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Before changing the way you eat and altering your diet in any significant way, please speak with a health professional to make sure it’s the best decision for you.

So your friend lost 15 pounds and your dad can’t stop raving about the blood sugar-regulating merits of intermittent fasting (IF). Some people might think it’s just a fancy-pants name for skipping breakfast — but they’d be wrong.

There’s a knack to IF that means you can get it wrong. And making these (completely understandable) mistakes could mean you’re not seeing the full benefits of the diet. Or, worse still, you could actively be making yourself miserable or dehydrated.

Maybe you’ve carved out a routine that feels good, but for some reason the benefits keep passing you by. Or maybe you have a regimen that helps you shed pounds but has you feeling tired and sh*tty the rest of the time — and that won’t work either.

For the record, IF doesn’t work for everyone. But you won’t know if it’s the eating regimen for you unless you give it the best chance to take effect.

We’ve compiled some of the biggest mistakes you could be making on your IF plan.

IF at first you don’t succeed…

1. You’re jumping into IF too fast

There are levels to this.

The biggest reason most diets don’t reap rewards is their extreme departure from our usual, natural way of eating. They can often feel impossible to maintain.

Just a thought: If you’re new to IF and you’re accustomed to eating every 2 hours on the hour, maybe don’t throw yourself into a hardcore 24-hour fast from hell. An adjustment period is natural, but it should feel good.

Your body is a surprisingly good communicator. It’ll let you know if it feels like crap. And it goes without saying that starving yourself for 24 hours out of absolutely nowhere is going to feel like crap.

If you’re adamant about the concept of fasting, start with a beginner’s 12:12 method: Fast for 12 hours per day and eat within the other 12-hour window.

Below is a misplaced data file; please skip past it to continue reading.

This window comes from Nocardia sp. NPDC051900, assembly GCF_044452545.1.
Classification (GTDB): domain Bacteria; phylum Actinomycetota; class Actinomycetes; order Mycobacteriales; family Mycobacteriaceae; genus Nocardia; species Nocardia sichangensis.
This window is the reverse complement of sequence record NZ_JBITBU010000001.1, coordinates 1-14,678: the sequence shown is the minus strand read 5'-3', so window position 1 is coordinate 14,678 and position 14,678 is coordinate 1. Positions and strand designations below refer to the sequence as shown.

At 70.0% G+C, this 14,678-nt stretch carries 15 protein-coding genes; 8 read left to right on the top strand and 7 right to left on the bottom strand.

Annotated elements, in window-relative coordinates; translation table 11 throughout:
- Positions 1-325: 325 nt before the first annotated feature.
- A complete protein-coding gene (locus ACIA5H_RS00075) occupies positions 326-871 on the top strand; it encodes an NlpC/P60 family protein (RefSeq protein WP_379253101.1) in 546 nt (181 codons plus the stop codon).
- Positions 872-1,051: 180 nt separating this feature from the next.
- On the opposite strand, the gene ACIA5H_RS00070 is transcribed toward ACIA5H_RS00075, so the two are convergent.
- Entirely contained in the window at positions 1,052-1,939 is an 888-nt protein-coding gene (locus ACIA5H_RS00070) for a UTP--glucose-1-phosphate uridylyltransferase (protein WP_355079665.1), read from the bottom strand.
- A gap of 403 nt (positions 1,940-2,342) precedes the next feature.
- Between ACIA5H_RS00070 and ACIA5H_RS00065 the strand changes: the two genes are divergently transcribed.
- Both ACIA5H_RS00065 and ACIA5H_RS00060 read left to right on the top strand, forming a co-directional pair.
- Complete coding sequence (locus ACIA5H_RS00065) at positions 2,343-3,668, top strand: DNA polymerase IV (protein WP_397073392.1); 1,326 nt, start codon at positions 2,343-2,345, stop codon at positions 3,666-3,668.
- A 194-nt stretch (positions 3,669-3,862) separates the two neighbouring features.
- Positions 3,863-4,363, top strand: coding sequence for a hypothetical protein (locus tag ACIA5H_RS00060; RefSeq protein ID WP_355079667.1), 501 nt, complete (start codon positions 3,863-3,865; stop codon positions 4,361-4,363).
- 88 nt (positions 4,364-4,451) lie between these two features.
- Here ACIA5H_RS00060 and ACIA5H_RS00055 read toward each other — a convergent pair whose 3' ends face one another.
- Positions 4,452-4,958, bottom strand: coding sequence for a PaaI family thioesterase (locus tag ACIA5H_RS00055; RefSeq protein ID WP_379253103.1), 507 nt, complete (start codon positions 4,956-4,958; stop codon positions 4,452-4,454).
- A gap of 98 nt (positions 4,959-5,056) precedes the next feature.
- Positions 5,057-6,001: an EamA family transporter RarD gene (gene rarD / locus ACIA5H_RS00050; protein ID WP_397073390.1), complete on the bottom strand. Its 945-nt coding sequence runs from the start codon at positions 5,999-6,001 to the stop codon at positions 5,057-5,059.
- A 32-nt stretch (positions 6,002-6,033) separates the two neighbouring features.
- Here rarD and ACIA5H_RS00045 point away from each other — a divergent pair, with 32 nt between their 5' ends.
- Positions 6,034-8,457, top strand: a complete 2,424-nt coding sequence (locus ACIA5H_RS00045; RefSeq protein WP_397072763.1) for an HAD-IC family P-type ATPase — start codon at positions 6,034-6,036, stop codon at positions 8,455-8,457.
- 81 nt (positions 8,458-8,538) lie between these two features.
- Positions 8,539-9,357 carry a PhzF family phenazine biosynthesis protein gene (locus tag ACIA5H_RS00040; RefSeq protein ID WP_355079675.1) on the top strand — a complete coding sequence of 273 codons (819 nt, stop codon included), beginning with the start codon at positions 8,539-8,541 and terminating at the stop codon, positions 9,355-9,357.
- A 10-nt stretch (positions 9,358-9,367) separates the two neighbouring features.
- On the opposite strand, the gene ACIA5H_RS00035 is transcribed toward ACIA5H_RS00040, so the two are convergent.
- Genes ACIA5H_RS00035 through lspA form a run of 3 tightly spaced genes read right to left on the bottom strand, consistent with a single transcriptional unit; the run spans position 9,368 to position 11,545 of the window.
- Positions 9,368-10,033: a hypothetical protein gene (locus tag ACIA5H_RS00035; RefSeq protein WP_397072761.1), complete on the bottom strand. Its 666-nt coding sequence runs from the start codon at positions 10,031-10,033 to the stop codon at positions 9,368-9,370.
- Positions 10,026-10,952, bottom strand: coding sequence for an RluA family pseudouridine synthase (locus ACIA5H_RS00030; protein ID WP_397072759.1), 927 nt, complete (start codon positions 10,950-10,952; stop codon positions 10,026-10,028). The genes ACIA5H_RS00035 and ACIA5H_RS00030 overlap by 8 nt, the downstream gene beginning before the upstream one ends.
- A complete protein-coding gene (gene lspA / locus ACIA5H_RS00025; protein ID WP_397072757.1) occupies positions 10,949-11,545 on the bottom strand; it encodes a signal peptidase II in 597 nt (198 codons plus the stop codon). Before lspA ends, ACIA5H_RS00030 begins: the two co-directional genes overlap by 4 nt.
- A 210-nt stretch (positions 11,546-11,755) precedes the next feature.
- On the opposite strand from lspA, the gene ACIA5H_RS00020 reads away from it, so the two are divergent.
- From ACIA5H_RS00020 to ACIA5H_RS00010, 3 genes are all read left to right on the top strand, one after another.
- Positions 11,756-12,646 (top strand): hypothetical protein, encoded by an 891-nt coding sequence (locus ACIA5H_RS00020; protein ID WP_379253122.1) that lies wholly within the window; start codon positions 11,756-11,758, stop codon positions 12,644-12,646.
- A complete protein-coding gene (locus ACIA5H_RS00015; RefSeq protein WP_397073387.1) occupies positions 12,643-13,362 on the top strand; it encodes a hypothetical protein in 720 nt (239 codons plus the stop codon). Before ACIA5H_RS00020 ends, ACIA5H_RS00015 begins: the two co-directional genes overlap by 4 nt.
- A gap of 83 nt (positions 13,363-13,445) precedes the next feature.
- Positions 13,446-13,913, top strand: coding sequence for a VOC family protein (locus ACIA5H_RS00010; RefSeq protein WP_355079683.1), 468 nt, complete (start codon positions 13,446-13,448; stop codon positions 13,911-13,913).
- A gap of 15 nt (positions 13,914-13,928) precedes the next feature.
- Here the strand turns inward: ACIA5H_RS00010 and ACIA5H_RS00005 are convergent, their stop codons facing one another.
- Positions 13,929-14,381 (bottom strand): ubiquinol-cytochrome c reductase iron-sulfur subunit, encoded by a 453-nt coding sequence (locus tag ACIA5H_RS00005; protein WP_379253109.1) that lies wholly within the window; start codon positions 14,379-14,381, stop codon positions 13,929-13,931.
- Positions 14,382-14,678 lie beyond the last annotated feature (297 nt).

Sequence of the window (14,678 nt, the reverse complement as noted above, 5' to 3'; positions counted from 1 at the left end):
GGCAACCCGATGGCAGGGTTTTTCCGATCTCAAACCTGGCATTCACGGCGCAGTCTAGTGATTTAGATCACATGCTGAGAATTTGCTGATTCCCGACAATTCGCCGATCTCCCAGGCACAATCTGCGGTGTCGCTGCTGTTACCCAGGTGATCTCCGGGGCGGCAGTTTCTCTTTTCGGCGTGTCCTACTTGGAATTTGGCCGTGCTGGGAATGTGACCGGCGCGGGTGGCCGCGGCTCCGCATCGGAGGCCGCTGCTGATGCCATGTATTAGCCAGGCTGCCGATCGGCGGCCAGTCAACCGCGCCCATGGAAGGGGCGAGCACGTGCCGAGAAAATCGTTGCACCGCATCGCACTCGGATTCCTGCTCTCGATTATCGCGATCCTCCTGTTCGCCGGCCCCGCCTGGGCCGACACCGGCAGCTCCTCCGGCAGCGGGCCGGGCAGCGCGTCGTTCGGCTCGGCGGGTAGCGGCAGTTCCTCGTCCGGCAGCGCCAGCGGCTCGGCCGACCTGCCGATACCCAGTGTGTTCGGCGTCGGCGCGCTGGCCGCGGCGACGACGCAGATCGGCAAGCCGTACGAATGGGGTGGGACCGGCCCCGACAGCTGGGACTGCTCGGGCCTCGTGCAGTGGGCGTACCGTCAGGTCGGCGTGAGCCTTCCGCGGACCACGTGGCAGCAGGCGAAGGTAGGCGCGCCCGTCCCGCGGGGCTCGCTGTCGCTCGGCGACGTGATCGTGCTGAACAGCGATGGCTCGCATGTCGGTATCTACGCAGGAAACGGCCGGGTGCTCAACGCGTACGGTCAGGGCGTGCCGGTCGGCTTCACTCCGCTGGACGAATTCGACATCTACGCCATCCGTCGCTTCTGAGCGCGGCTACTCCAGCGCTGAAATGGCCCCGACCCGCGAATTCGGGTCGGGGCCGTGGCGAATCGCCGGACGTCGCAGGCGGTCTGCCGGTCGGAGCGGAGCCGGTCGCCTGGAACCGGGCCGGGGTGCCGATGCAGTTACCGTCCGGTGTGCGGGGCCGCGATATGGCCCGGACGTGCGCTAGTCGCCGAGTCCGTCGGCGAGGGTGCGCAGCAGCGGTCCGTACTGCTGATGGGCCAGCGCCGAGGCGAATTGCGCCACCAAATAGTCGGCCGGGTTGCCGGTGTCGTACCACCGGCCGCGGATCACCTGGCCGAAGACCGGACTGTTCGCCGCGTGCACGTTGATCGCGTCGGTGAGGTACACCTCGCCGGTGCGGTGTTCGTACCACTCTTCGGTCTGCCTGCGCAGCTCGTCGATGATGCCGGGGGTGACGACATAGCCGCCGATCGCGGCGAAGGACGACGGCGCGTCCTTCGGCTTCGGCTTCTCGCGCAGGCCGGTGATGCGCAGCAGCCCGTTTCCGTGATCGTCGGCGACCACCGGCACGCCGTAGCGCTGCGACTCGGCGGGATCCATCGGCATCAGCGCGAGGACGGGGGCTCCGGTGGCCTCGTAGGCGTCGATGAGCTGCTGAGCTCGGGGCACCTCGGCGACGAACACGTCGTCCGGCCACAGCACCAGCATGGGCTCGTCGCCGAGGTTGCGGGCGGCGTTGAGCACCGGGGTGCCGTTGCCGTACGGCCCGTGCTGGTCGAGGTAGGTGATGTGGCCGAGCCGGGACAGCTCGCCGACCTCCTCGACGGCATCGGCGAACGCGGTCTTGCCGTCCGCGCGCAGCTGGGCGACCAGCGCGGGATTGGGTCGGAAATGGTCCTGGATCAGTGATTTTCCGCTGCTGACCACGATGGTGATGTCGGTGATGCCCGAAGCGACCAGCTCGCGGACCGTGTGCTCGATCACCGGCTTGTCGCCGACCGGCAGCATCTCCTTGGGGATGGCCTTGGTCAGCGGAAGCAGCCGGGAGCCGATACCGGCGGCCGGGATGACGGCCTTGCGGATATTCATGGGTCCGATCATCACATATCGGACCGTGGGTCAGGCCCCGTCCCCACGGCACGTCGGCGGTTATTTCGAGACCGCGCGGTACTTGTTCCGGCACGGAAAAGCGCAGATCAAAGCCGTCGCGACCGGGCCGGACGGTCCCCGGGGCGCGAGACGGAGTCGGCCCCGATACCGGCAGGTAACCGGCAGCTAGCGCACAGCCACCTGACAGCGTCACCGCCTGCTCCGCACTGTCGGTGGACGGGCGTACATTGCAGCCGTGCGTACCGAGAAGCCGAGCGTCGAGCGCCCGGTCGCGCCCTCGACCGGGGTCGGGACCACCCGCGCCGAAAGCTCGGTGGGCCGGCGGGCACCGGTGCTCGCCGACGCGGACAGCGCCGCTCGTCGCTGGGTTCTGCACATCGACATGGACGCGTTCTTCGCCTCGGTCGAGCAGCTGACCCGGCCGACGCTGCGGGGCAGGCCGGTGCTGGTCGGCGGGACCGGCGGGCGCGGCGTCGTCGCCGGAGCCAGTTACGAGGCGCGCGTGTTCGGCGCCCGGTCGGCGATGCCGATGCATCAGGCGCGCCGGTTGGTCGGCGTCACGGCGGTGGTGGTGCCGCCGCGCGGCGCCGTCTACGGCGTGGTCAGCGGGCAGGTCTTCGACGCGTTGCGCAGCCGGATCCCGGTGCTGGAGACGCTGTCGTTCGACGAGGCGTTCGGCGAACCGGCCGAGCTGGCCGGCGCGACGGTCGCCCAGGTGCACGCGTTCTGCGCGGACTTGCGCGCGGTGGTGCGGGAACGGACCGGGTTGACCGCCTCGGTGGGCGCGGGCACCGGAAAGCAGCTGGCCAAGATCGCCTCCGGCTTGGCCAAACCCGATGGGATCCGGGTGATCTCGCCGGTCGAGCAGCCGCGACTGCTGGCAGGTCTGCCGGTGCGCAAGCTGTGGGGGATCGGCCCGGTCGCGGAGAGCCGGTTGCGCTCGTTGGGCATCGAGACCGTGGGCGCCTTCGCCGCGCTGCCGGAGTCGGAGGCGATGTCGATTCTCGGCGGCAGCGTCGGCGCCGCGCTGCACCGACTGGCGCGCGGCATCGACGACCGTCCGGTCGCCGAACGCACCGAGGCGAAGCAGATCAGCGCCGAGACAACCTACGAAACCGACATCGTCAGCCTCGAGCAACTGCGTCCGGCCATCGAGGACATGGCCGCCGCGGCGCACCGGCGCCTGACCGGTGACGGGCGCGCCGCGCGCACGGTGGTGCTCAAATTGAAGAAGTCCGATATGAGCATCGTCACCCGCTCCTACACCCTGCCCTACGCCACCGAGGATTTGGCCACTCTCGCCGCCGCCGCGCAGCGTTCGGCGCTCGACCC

That’s probably pretty close to what you’re used to doing anyway, and who knows — it might be the only sustainable way to follow along.

Once that feels comfortable, you can level up to 16:8, where you eat during an 8-hour window and fast during the rest of your day. The great thing about IF is its flexibility, so choose a plan that helps you stick to a time period without feeling terrible.

2. You’re choosing the wrong plan for your lifestyle

Don’t set yourself up for misery by signing up for something you know will cramp your (life)style. Having a few miserable days before lapsing into a 24-hour cake party won’t cut it — IF is about making change you can maintain.

If you’re a night owl, don’t plan to start your fast at 6 p.m. If you’re a daily gym-goer who Instagrams your WOD every morning, and you simply will not sacrifice your daily Spin, don’t choose a plan that severely restricts calories a few days a week.

We don’t know your lifestyle (if we did, that would be creepy as heck). You’re the expert. So you’ve got to do you if you want any habit to stick.

3. You’re eating too much during the eating window

This is the most common trap people fall into with IF. If you’ve chosen a particularly restrictive regimen that leaves you hangry AF for hours of the day, you’re likely to go a wee bit overboard the moment the clock says “It’s time to eat.”

Recent research suggests that restrictive diets often don’t work because we tend to become so emotionally (and physically) starved that when we do allow ourselves to eat, we go hog wild and overeat in a fit of deprivation.Benton D, et al. (2017). Reducing calorie intake may not help you lose body weight. DOI: 10.1177/1745691617690878

Any diet that has you preoccupied with your next meal is a recipe for a binge. Make sure you’re not allowing yourself to feel unnecessarily hungry for long periods of time.